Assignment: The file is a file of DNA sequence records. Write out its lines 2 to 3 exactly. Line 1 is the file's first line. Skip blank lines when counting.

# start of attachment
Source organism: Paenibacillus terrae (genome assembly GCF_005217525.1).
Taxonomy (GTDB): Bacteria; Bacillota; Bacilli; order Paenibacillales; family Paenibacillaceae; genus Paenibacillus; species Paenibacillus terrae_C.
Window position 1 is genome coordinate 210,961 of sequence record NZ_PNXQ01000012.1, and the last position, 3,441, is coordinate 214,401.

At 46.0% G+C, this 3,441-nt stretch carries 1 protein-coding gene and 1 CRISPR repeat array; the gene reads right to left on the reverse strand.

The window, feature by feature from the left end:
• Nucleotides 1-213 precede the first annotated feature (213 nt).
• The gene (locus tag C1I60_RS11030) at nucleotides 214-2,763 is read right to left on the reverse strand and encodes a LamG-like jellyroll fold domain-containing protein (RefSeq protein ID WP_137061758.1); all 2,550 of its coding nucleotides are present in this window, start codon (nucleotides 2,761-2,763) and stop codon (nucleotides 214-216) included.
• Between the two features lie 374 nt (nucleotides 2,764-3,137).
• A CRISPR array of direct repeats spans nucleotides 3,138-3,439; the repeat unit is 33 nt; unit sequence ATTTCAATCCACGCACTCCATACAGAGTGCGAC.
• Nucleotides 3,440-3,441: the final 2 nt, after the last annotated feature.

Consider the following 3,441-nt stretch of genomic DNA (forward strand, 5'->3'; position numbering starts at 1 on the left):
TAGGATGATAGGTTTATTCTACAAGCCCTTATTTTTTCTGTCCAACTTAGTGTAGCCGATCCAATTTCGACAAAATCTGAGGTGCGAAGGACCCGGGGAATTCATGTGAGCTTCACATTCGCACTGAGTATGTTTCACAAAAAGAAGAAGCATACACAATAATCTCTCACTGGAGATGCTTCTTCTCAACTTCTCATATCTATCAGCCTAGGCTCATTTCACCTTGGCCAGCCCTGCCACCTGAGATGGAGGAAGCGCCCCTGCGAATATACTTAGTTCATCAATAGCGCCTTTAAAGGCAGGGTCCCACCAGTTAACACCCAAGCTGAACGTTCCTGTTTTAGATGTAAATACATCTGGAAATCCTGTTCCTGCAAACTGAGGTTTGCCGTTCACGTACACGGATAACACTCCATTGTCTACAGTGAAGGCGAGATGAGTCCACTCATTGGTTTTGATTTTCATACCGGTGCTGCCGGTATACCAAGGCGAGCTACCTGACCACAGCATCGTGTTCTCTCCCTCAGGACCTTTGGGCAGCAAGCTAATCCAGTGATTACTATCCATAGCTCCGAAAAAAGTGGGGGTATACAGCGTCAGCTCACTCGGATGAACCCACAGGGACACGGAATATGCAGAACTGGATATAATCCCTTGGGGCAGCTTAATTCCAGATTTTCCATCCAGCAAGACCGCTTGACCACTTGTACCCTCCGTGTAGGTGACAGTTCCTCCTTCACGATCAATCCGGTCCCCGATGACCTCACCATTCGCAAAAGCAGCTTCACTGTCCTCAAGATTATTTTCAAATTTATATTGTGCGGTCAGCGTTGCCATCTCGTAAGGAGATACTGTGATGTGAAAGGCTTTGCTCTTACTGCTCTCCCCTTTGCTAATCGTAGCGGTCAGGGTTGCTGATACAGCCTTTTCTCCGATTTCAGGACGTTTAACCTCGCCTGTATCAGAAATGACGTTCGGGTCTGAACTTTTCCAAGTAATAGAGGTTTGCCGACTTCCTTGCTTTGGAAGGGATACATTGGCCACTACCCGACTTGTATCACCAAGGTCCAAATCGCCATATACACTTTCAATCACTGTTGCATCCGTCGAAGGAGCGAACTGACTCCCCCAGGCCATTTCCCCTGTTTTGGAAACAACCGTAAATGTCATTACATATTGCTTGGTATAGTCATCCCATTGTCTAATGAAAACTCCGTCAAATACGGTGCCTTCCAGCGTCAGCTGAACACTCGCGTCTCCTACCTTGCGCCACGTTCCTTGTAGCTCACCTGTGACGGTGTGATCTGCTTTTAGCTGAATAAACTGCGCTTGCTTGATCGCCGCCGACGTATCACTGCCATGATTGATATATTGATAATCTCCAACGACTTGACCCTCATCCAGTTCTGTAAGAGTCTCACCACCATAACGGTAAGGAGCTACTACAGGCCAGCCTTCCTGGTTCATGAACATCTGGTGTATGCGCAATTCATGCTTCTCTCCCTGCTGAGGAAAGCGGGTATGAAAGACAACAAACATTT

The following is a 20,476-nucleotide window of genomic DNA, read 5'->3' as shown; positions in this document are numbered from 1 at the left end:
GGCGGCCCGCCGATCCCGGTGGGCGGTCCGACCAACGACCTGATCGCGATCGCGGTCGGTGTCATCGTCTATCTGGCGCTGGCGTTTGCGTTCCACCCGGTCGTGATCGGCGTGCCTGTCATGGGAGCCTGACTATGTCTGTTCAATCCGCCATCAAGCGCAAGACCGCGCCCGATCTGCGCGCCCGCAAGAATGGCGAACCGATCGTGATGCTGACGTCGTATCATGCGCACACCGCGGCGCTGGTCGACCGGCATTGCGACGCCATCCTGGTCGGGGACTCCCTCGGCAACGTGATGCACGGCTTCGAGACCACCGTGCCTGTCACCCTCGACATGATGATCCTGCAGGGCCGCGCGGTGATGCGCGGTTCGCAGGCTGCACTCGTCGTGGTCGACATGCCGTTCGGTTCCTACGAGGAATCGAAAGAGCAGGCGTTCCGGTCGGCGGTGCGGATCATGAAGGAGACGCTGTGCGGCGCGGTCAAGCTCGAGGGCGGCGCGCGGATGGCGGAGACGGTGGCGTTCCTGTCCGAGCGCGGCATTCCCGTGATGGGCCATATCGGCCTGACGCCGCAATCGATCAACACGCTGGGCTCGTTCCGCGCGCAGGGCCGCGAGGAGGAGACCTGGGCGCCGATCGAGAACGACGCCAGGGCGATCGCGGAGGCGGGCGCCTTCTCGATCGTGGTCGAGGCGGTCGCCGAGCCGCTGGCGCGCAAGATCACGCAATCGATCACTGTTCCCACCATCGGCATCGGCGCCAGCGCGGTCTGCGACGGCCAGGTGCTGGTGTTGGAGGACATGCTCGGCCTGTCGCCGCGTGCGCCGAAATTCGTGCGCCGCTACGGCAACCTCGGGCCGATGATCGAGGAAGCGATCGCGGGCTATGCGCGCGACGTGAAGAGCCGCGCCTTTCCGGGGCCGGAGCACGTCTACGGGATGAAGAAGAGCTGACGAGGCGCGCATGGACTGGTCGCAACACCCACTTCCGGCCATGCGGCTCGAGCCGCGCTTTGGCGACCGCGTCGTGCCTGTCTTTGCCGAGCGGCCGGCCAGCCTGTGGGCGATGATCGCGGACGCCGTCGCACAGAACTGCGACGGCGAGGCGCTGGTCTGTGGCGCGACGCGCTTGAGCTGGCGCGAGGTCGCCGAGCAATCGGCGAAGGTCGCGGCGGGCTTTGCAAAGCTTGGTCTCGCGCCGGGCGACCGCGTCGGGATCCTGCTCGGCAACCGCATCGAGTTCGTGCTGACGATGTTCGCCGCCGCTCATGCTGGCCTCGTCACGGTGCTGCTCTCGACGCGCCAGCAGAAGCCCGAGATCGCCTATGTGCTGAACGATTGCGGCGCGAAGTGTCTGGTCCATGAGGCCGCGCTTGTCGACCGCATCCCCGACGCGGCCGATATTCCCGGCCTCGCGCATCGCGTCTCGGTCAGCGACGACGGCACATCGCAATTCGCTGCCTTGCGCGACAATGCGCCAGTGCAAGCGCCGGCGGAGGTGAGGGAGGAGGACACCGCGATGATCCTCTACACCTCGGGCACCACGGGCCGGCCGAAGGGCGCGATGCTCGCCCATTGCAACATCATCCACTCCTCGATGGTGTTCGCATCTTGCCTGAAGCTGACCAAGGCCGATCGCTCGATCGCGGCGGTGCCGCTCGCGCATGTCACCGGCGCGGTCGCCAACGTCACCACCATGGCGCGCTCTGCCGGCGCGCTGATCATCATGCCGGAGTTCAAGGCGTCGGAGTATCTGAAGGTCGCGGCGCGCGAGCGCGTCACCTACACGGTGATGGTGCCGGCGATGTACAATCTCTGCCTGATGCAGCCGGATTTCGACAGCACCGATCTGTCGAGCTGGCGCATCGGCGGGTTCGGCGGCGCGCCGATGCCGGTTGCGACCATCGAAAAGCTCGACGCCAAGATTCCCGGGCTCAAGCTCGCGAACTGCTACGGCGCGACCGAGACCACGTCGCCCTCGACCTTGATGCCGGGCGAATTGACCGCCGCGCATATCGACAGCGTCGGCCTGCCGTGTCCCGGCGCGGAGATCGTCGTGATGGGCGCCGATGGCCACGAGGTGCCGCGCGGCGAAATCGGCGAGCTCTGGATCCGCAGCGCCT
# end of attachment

Taxonomy (GTDB): Bacteria; Bacillota; Bacilli; order Paenibacillales; family Paenibacillaceae; genus Paenibacillus; species Paenibacillus terrae_C.
Window position 1 is genome coordinate 210,961 of sequence record NZ_PNXQ01000012.1, and the last position, 3,441, is coordinate 214,401.